1. Bobby Seale , As cofounder and Chairman of the Black Panther Party, Bobby Seale was an important leader of the Black Power movement. Born in Texas, Seale joined thousands of African Americans when his family migrated to Oakland during World War II. At the age of 18, Seale joined the Air Force. He returned to Oakland and began attending Merritt College, where he majored in engineering . At Merritt is where he first met Huey P. Newton. Inspired by Malcolm X, independence movements in Africa, and anti-colonialist intellectuals such as Frantz Fanon, he founded with Newton in 1966 the Black Panther Party for Self Defense.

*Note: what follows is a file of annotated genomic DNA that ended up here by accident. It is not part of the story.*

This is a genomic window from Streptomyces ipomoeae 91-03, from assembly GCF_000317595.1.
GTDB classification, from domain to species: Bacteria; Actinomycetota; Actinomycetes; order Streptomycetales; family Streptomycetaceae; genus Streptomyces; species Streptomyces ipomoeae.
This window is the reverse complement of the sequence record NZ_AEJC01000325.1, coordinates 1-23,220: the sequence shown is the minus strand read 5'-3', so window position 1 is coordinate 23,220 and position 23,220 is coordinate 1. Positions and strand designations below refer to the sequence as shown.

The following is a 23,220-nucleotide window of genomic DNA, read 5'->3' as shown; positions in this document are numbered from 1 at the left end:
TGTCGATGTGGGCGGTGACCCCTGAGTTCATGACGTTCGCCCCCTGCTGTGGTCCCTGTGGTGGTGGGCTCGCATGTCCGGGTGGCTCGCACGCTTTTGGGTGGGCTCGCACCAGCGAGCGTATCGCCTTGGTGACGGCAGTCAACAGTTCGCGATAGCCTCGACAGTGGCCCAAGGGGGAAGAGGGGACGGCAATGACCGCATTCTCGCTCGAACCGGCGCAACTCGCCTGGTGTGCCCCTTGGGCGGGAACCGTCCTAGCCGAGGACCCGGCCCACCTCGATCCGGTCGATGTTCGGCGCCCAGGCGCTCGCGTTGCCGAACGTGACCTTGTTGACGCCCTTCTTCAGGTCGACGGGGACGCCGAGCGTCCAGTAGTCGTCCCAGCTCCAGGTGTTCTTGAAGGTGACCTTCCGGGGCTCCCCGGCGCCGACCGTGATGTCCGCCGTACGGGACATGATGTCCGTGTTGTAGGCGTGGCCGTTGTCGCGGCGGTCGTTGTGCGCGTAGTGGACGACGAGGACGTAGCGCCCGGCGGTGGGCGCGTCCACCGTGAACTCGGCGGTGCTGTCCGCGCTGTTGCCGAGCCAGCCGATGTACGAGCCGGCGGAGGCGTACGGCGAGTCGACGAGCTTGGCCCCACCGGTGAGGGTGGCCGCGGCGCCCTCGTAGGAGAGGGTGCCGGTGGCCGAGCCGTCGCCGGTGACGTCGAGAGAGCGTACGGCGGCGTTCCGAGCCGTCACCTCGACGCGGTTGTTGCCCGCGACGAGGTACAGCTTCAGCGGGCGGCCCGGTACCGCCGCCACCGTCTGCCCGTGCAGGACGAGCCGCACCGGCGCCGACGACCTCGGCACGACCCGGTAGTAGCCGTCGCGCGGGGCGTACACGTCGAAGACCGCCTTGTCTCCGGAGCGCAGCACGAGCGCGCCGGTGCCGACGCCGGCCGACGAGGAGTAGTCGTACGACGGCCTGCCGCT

While working at a War on Poverty program, he and Newton wrote a ten-point program that outlined the outlook and goals of the BPP. The Ten-Point program demanded that blacks have the “power to determine the destiny of our Black Community.” Control of their own community would allow blacks to gain “land, bread, housing, education, clothing, justice and peace.”
2. Gerald Young, was a Major League Baseball outfielder. He was noted for his long strides and blazing speed, and although considered somewhat of a “hot dog” because of what appeared to be a lackadaisical style (including unnecessary basket catches), he was considered one of the best defensive center fielders of his time.
Young was drafted in the 5th round of the 1982 MLB amateur draft by the New York Mets along with Rafael Palmeiro and Dwight Gooden as part of a draft class that set a major league record for a single team when 12 of those players reached the major leagues.